If contact cannot be made, a skip-tracing review is conducted by our own skip-tracing specialists using various search engines and databases to locate the current whereabouts of the debtor. Depending on the circumstances, field calls are sometimes utilised but customarily used as a last resort.
Should recovery not be made after all avenues have been pursued the claim will be reviewed by ADC Legal, our litigation team, to see if it is economical to pursue further via litigation. If Debt Recoveries Australia and ADC Legal make a positive assessment to litigate the file, then the client will be contacted for their approval.
- Impact Damage to Roller Door
In this claim, only the tenant’s details and low-quality CCTV footage were provided at lodgement. When the tenant was contacted, it was discovered that they did not own this vehicle and was not the individual seen within the footage. Generally, the next step would be to conduct a search on the vehicle’s registration number. However, the resolution of the above footage is too low to make out the exact characters on the plate.
Building management had also changed since the incident date, but existing reports state the third-party vehicle was often parked in this spot. The current building manager has not seen this vehicle since they started. Further enquiries were made with the broker, but no additional information could be obtained. It was the same with the property agent, who also confirmed that the tenant no longer lives at this address and they no longer possess any records of if the tenant had any vehicles registered at the unit. Recovery prospects are currently uncertain.
If the vehicle’s registration number had been provided at claim lodgement, a lot less work would have been necessary, and the case possibly finalised within weeks if the vehicle was insured.
2. Expert and Authoritative Reports
In order to be successful in a recovery, the third party needs to be correctly identified. For instance, a faulty pipe might be identified as the origin of a leak, but recovery could only commence once it is determined whether the incident occurred due to a manufacturer’s defect or installation issue. Although there may be notes within the loss adjuster’s report regarding how the damage reportedly occurred, the proximate cause must be properly identified to commence recovery.
These investigations should be conducted as soon as possible after the incident occurs, while the evidence is still intact and available. As parts are often disposed of shortly after the assessment or repair, there have been numerous occasions where claims could not be recovered as the faulty part was no longer available to be assessed. Accordingly, it may always be valuable to obtain an independent expert’s report confirming the proximate cause if it is not clearly documented within the loss adjuster’s report.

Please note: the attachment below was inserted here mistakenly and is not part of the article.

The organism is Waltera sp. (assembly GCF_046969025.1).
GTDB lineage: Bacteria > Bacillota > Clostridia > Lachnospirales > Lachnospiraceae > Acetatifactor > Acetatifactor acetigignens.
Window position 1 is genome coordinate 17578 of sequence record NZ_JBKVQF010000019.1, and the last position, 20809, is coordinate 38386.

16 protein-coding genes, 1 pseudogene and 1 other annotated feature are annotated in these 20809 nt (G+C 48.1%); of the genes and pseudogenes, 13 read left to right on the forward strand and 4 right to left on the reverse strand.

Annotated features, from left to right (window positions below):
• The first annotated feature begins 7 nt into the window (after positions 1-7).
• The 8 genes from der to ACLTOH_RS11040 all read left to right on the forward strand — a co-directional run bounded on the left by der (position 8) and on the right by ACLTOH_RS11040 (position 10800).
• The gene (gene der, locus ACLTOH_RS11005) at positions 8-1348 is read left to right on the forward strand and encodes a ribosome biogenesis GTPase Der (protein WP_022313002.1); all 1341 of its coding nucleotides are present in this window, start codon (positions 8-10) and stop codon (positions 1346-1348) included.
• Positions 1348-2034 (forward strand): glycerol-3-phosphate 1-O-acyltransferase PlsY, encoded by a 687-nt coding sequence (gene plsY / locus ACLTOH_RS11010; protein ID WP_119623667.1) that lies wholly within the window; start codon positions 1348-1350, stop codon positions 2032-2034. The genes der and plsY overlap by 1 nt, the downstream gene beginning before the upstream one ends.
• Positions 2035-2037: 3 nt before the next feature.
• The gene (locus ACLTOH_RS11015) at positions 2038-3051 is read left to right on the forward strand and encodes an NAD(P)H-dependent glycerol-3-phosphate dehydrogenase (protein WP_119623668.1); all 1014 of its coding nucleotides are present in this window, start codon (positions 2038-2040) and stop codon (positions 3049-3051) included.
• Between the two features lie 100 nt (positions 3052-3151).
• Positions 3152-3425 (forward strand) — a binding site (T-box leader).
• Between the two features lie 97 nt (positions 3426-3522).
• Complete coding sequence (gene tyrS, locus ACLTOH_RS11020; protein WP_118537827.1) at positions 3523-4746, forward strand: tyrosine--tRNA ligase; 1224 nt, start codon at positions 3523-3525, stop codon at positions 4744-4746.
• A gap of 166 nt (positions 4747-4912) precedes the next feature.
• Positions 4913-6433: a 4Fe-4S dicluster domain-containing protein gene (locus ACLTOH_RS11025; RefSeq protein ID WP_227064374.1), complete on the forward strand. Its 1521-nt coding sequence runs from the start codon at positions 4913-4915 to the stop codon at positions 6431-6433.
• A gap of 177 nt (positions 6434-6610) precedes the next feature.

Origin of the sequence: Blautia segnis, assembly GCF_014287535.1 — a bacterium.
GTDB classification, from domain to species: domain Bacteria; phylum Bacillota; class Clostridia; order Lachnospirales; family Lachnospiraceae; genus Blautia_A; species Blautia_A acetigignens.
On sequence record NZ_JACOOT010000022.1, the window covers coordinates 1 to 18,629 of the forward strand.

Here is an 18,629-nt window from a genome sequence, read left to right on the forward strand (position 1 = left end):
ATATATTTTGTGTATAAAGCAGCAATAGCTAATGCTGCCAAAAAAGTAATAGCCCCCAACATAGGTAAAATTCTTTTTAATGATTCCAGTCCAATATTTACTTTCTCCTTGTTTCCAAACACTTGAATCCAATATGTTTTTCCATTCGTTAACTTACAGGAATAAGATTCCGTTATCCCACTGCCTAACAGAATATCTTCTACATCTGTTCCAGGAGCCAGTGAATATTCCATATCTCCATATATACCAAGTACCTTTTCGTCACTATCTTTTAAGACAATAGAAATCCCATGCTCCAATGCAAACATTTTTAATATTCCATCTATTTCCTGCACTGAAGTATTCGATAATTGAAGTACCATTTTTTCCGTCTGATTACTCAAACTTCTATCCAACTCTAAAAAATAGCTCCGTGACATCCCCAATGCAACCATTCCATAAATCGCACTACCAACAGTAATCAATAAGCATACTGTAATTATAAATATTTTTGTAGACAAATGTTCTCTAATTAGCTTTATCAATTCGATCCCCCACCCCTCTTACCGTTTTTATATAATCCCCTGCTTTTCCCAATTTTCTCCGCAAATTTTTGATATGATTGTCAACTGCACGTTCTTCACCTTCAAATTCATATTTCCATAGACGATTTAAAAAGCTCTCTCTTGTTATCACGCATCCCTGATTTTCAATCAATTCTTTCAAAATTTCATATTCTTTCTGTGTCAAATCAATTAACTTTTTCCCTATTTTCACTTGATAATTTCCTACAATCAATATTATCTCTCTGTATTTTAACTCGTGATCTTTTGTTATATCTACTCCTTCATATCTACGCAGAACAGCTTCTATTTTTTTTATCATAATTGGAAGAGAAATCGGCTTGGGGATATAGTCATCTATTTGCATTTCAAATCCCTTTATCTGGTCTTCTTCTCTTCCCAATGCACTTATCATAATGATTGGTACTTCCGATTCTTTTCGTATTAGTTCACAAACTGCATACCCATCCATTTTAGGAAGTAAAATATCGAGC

Although these reports are another cost on top of the loss adjuster’s fee, the report fee is often recoverable and easier to recover than the adjuster’s fee.
Even if this fee results in being a sunk cost, it may still be worthwhile to obtain considering this report may be the deciding factor in a third party’s insurer’s decision to settle a claim. The loss adjuster should be able to provide basic recommendations on when the engagement of an expert may assist in the recovery.
In this instance, the third-party insurer ended up paying after we had obtained an independent plumbing report confirming the part was faulty. If the assessor had obtained this report and provided it to the client, recovery could have been made much earlier on. It’s also very uncommon for the unit owner / strata manager to hold on to faulty parts for such a long time after being settled for the claim so it is vital we obtain this early on.
Examples of other reports from experts and authorities that will assist in the recovery process:
- Police Report
- Fire Brigade Report
- Forensic Report
- Electrical/Plumbing Report
Now that you can see the importance of early identification of strata insurance recovery losses, it’s important to then outsource to a strata insurance claims recovery specialist, such as Debt Recoveries Australia as soon as you can.
About ADC Legal
ADC Legal Litigation Lawyers is a legal practice specialising in commercial advice and litigation. ADC works hand in hand with Debt Recoveries Australia in cases such as debt recovery and insurance claims disputes. For more information, email us at firstname.lastname@example.org or call 1300 799 820. Talk to us about your litigation or dispute concerns via Skype at adclegal./span>
|About the Author
Adam Stewart is a Debt Collection Expert and owner of ADC Legal Litigation Lawyers. In November of 2013, he established ADC Legal – a legal practice specialising in debt recovery and insurance disputes. This is the perfect compliment to Debt Recoveries Australia as it provides a “one stop shop” for clients’ recovery and legal needs.